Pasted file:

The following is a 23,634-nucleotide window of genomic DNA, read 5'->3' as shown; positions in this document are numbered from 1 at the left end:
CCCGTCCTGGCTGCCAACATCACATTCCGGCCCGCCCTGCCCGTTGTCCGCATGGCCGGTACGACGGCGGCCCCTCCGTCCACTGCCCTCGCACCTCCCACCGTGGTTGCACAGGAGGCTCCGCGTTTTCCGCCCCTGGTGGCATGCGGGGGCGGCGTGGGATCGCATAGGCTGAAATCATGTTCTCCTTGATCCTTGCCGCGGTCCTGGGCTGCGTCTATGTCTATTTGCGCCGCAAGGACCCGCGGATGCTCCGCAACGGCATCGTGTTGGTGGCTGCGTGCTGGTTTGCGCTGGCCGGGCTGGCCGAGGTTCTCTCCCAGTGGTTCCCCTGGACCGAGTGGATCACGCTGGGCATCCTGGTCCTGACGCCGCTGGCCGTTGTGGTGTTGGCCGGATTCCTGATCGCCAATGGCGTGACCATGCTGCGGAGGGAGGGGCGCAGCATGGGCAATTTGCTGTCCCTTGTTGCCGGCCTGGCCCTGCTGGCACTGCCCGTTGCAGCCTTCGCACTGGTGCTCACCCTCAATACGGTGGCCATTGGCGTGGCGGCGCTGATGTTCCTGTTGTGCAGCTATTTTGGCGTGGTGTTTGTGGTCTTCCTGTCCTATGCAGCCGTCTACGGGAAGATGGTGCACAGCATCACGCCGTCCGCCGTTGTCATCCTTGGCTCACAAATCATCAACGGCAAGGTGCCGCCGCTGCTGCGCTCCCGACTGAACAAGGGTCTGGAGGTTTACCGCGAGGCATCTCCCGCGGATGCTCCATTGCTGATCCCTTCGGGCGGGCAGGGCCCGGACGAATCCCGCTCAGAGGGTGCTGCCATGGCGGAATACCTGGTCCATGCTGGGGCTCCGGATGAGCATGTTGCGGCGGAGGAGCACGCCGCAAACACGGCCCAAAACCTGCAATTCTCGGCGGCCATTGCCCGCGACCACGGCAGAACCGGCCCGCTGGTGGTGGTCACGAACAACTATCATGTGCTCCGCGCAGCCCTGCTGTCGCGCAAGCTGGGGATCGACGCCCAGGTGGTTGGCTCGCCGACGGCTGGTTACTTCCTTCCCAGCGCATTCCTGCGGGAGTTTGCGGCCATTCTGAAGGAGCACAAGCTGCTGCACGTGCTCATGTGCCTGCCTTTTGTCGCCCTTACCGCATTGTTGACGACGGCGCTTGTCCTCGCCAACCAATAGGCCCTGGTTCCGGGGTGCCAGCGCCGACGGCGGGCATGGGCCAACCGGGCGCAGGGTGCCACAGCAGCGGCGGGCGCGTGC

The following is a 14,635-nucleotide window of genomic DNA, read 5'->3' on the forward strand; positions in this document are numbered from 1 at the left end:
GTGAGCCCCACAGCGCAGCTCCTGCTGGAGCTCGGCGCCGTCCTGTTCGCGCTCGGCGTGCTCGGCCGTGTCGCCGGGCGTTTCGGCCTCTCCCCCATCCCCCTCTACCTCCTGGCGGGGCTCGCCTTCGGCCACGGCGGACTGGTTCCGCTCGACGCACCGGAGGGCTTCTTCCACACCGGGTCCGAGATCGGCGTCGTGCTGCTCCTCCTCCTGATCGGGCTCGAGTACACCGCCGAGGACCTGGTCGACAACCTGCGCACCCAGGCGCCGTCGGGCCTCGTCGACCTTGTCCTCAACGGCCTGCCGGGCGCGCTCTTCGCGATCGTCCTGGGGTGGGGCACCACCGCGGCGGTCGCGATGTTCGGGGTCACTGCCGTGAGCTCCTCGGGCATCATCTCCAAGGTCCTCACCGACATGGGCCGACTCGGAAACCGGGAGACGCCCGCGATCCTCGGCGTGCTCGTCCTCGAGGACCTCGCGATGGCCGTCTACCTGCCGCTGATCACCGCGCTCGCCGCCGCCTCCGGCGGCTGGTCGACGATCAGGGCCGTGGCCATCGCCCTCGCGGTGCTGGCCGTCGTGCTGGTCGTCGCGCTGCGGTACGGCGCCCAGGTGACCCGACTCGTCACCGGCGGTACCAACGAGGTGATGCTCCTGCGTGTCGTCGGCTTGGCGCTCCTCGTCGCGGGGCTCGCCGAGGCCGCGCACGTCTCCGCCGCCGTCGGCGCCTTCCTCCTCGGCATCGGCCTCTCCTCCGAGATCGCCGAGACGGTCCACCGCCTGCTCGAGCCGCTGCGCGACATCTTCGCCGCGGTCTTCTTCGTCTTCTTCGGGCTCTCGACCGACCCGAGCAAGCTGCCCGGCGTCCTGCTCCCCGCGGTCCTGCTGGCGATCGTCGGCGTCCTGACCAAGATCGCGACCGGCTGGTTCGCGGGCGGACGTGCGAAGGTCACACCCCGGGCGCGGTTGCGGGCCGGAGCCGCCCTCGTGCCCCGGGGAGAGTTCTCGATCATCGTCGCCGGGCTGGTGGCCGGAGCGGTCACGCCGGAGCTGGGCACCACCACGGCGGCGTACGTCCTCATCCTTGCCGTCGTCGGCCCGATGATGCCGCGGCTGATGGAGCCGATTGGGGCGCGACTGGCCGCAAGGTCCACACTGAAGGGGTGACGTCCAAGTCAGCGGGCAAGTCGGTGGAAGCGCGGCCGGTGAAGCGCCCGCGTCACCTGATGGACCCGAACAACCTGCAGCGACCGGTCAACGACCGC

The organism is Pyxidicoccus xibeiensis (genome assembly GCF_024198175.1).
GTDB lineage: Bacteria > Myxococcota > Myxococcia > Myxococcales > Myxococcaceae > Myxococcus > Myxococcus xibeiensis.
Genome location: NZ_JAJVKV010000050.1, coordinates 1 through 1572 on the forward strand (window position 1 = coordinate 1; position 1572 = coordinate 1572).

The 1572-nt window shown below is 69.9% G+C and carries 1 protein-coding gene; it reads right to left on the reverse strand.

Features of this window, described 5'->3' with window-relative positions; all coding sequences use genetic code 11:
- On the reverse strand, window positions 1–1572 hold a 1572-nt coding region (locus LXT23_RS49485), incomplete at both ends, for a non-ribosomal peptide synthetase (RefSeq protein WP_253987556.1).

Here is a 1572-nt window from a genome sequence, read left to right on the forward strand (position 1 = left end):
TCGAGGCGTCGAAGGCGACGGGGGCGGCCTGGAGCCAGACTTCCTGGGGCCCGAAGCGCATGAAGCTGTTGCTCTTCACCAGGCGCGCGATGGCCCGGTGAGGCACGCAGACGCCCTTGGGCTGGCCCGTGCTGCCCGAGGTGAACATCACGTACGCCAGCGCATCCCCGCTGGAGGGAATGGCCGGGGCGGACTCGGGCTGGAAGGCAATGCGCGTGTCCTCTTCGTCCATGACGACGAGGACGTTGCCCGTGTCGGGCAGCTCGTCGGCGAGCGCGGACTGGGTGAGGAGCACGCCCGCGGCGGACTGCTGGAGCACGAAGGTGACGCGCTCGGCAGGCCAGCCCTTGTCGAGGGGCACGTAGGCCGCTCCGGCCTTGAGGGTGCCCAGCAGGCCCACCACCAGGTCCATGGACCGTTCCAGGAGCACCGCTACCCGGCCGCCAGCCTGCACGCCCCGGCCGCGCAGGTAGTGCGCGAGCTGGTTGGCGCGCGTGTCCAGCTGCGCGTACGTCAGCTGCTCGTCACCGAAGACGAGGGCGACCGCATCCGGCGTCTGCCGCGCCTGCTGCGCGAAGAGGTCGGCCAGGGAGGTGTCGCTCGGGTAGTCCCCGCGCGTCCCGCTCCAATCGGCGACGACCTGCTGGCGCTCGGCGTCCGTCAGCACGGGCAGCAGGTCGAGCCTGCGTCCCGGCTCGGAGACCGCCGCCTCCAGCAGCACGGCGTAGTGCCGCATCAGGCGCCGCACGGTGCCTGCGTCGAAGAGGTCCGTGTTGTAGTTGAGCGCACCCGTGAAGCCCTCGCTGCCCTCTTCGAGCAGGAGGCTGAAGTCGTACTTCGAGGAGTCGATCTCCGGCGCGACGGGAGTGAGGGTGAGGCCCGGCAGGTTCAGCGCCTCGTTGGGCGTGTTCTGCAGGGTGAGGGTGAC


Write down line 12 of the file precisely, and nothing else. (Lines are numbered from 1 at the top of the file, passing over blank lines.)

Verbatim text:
TCGAGGCGTCGAAGGCGACGGGGGCGGCCTGGAGCCAGACTTCCTGGGGCCCGAAGCGCATGAAGCTGTTGCTCTTCACCAGGCGCGCGATGGCCCGGTGAGGCACGCAGACGCCCTTGGGCTGGCCCGTGCTGCCCGAGGTGAACATCACGTACGCCAGCGCATCCCCGCTGGAGGGAATGGCCGGGGCGGACTCGGGCTGGAAGGCAATGCGCGTGTCCTCTTCGTCCATGACGACGAGGACGTTGCCCGTGTCGGGCAGCTCGTCGGCGAGCGCGGACTGGGTGAGGAGCACGCCCGCGGCGGACTGCTGGAGCACGAAGGTGACGCGCTCGGCAGGCCAGCCCTTGTCGAGGGGCACGTAGGCCGCTCCGGCCTTGAGGGTGCCCAGCAGGCCCACCACCAGGTCCATGGACCGTTCCAGGAGCACCGCTACCCGGCCGCCAGCCTGCACGCCCCGGCCGCGCAGGTAGTGCGCGAGCTGGTTGGCGCGCGTGTCCAGCTGCGCGTACGTCAGCTGCTCGTCACCGAAGACGAGGGCGACCGCATCCGGCGTCTGCCGCGCCTGCTGCGCGAAGAGGTCGGCCAGGGAGGTGTCGCTCGGGTAGTCCCCGCGCGTCCCGCTCCAATCGGCGACGACCTGCTGGCGCTCGGCGTCCGTCAGCACGGGCAGCAGGTCGAGCCTGCGTCCCGGCTCGGAGACCGCCGCCTCCAGCAGCACGGCGTAGTGCCGCATCAGGCGCCGCACGGTGCCTGCGTCGAAGAGGTCCGTGTTGTAGTTGAGCGCACCCGTGAAGCCCTCGCTGCCCTCTTCGAGCAGGAGGCTGAAGTCGTACTTCGAGGAGTCGATCTCCGGCGCGACGGGAGTGAGGGTGAGGCCCGGCAGGTTCAGCGCCTCGTTGGGCGTGTTCTGCAGGGTGAGGGTGAC